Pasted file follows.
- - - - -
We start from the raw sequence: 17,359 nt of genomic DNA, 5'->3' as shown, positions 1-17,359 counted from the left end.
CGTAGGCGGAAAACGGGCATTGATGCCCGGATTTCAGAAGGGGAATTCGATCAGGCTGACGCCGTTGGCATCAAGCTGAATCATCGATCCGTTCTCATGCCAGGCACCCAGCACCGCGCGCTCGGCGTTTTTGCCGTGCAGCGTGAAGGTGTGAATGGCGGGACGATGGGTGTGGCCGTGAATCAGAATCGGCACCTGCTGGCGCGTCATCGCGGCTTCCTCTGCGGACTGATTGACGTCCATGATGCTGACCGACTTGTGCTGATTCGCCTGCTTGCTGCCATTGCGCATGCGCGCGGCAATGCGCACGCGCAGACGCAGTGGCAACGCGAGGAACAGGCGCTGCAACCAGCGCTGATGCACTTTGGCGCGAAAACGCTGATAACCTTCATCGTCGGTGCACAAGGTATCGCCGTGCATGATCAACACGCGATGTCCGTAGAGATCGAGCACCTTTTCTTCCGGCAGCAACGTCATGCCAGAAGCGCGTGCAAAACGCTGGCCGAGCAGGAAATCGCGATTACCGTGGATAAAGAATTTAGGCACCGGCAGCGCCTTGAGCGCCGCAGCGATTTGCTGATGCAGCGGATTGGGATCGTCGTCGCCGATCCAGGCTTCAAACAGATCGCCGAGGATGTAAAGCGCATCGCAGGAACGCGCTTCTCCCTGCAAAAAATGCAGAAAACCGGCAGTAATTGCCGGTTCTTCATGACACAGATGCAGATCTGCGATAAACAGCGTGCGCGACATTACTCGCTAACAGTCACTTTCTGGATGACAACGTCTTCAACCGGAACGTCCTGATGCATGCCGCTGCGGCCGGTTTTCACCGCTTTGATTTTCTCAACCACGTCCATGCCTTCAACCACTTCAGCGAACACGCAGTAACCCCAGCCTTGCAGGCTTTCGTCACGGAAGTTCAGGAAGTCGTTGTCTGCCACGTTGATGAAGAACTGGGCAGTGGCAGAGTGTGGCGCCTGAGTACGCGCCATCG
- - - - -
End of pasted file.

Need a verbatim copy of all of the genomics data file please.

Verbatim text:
We start from the raw sequence: 17,359 nt of genomic DNA, 5'->3' as shown, positions 1-17,359 counted from the left end.
CGTAGGCGGAAAACGGGCATTGATGCCCGGATTTCAGAAGGGGAATTCGATCAGGCTGACGCCGTTGGCATCAAGCTGAATCATCGATCCGTTCTCATGCCAGGCACCCAGCACCGCGCGCTCGGCGTTTTTGCCGTGCAGCGTGAAGGTGTGAATGGCGGGACGATGGGTGTGGCCGTGAATCAGAATCGGCACCTGCTGGCGCGTCATCGCGGCTTCCTCTGCGGACTGATTGACGTCCATGATGCTGACCGACTTGTGCTGATTCGCCTGCTTGCTGCCATTGCGCATGCGCGCGGCAATGCGCACGCGCAGACGCAGTGGCAACGCGAGGAACAGGCGCTGCAACCAGCGCTGATGCACTTTGGCGCGAAAACGCTGATAACCTTCATCGTCGGTGCACAAGGTATCGCCGTGCATGATCAACACGCGATGTCCGTAGAGATCGAGCACCTTTTCTTCCGGCAGCAACGTCATGCCAGAAGCGCGTGCAAAACGCTGGCCGAGCAGGAAATCGCGATTACCGTGGATAAAGAATTTAGGCACCGGCAGCGCCTTGAGCGCCGCAGCGATTTGCTGATGCAGCGGATTGGGATCGTCGTCGCCGATCCAGGCTTCAAACAGATCGCCGAGGATGTAAAGCGCATCGCAGGAACGCGCTTCTCCCTGCAAAAAATGCAGAAAACCGGCAGTAATTGCCGGTTCTTCATGACACAGATGCAGATCTGCGATAAACAGCGTGCGCGACATTACTCGCTAACAGTCACTTTCTGGATGACAACGTCTTCAACCGGAACGTCCTGATGCATGCCGCTGCGGCCGGTTTTCACCGCTTTGATTTTCTCAACCACGTCCATGCCTTCAACCACTTCAGCGAACACGCAGTAACCCCAGCCTTGCAGGCTTTCGTCACGGAAGTTCAGGAAGTCGTTGTCTGCCACGTTGATGAAGAACTGGGCAGTGGCAGAGTGTGGCGCCTGAGTACGCGCCATCG